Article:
A look into the surgeon general’s efforts against loneliness epidemic
Dec 21, 2023, 10:20 AM
(Photo by Dave Kotinsky/Getty Images for MTV)
SALT LAKE CITY — Surgeon General Vivek Murthy issued a general health warning addressing loneliness in May 2023. Murthy’s warning called increasing loneliness rates in the U.S. a “public health crisis,” according to the Department of Health and Human Services.
According to the surgeon general, loneliness can cause several mental and physical health problems. They include depression, anxiety, cardiovascular disease, and high blood pressure.
The surgeon general’s advisory said that “lacking social connection is as dangerous as smoking up to 15 cigarettes per day.”
Following the advisory, Murthy began a nationwide tour called the “We Are Made to Connect” tour. His travels have taken him to colleges across the country. The surgeon general’s goal is to encourage social connection.
Erin Schumaker, a reporter for Politico, said the goal of the tour is to “talk with young people about loneliness and social isolation.”
The tour is meant to raise awareness of the negative impacts loneliness can have. Additionally, it is meant to inspire young people to combat loneliness with social connections.
According to Schumaker, research found young people see the highest levels of loneliness.
“The Surgeon General really wanted to reach out to them personally,” Schumaker said.
Schumaker said she attended the Brooklyn, New York event. The events typically begin with a “fireside chat,” complete with a guest.
Brooklyn’s guest, according to Schumaker, was musician Jon Batiste. The musician chatted with Murthy about mental health.
“In Texas, I think [the guest] was Matthew McConaughey,” said Schumaker.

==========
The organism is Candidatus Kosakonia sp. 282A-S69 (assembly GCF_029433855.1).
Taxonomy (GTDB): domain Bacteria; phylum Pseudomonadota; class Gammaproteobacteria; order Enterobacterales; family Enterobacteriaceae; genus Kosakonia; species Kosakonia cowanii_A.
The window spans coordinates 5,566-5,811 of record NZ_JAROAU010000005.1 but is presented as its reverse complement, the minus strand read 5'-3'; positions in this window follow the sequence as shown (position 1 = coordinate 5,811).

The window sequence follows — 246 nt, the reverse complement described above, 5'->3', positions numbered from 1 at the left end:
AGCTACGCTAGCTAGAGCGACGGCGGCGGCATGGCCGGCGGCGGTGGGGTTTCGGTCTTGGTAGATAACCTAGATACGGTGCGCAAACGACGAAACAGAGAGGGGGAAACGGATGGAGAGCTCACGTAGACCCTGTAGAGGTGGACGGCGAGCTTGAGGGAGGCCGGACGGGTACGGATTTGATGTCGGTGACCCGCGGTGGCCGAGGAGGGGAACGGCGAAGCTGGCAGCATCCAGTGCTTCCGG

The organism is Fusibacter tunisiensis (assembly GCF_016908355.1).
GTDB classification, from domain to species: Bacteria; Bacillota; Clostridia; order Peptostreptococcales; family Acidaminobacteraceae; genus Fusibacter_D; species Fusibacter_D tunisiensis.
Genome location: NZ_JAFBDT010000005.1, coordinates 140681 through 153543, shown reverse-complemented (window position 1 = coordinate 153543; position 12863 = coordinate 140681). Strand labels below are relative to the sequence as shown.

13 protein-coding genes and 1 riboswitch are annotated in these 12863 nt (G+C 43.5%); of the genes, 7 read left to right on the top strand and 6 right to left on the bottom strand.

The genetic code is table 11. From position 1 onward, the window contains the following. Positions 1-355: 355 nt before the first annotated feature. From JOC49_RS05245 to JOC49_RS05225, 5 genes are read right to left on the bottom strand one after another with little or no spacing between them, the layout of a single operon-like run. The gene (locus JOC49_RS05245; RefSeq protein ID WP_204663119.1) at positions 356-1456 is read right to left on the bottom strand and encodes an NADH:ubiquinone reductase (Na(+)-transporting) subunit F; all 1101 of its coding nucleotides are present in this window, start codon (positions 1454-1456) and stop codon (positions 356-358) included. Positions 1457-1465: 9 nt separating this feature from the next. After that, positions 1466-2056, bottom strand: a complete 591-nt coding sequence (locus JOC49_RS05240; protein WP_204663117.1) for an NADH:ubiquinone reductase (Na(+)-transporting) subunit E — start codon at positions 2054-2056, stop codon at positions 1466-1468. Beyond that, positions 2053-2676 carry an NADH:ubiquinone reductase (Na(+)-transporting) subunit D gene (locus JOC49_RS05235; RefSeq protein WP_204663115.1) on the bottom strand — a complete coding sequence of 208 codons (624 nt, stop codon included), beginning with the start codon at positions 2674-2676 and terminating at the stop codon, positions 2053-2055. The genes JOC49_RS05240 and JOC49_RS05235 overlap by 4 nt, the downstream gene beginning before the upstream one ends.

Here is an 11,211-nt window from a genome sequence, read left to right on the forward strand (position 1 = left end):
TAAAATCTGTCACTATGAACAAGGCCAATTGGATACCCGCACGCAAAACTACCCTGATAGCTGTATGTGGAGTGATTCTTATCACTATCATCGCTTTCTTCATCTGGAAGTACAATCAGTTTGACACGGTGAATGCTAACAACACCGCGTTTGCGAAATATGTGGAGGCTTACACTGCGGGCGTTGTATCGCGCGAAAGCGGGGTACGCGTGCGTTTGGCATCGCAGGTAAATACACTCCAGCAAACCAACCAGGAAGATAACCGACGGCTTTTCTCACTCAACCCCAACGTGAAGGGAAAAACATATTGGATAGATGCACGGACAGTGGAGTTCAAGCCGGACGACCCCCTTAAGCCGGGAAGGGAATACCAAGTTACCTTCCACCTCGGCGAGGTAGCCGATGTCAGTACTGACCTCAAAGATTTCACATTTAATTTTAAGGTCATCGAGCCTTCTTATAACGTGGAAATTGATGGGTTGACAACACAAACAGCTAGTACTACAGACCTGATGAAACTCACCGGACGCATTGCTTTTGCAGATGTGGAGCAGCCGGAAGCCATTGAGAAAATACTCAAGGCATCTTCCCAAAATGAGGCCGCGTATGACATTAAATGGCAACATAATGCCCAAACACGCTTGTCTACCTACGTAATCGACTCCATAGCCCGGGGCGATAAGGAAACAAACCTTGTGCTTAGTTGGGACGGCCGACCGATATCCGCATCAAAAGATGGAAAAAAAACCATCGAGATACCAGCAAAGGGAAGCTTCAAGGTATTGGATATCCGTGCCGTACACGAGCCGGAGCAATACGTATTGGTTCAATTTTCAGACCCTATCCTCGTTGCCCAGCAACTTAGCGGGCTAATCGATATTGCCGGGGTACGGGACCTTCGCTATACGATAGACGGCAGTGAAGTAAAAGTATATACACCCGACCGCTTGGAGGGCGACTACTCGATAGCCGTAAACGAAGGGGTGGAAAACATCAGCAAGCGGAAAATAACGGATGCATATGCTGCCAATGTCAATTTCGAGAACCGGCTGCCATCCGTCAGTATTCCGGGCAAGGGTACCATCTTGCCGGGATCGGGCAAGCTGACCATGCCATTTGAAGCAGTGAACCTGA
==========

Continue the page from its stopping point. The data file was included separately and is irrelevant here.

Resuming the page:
“I’m greeted by these dancing unicorns outside of the stadium handing out prescriptions for social connection. Limitless refills, I think it said, or something to that effect,” Schumaker recounted.
The events end with the Murthy asking attendees to take out their phones. Then, the surgeon general instructs them to send a message to someone they are grateful for.
“Then once they’ve done so, [they’re instructed] to hold up the phone and turn on the flashlight,” Schumaker said. She compared the atmosphere to that of a concert.
A tool for connection
During the scene of glowing cell phone flashlights, the surgeon general instructs attendees to continue socially connecting for the next five days. Additionally, he tells his audience that “they are going to create a ripple effect of social connection,” according to Schumaker.
“Part of what he said he’s trying to do with that cell phone exercise, [on the] tour is to show them that technology can be a tool, it’s not necessarily good or bad,” said Schumaker.
Technology and social media can be used to foster connection. It also can be used to create more isolation.
“If you use it with intentionality, that can make it… a tool for connection,” said Schumaker.
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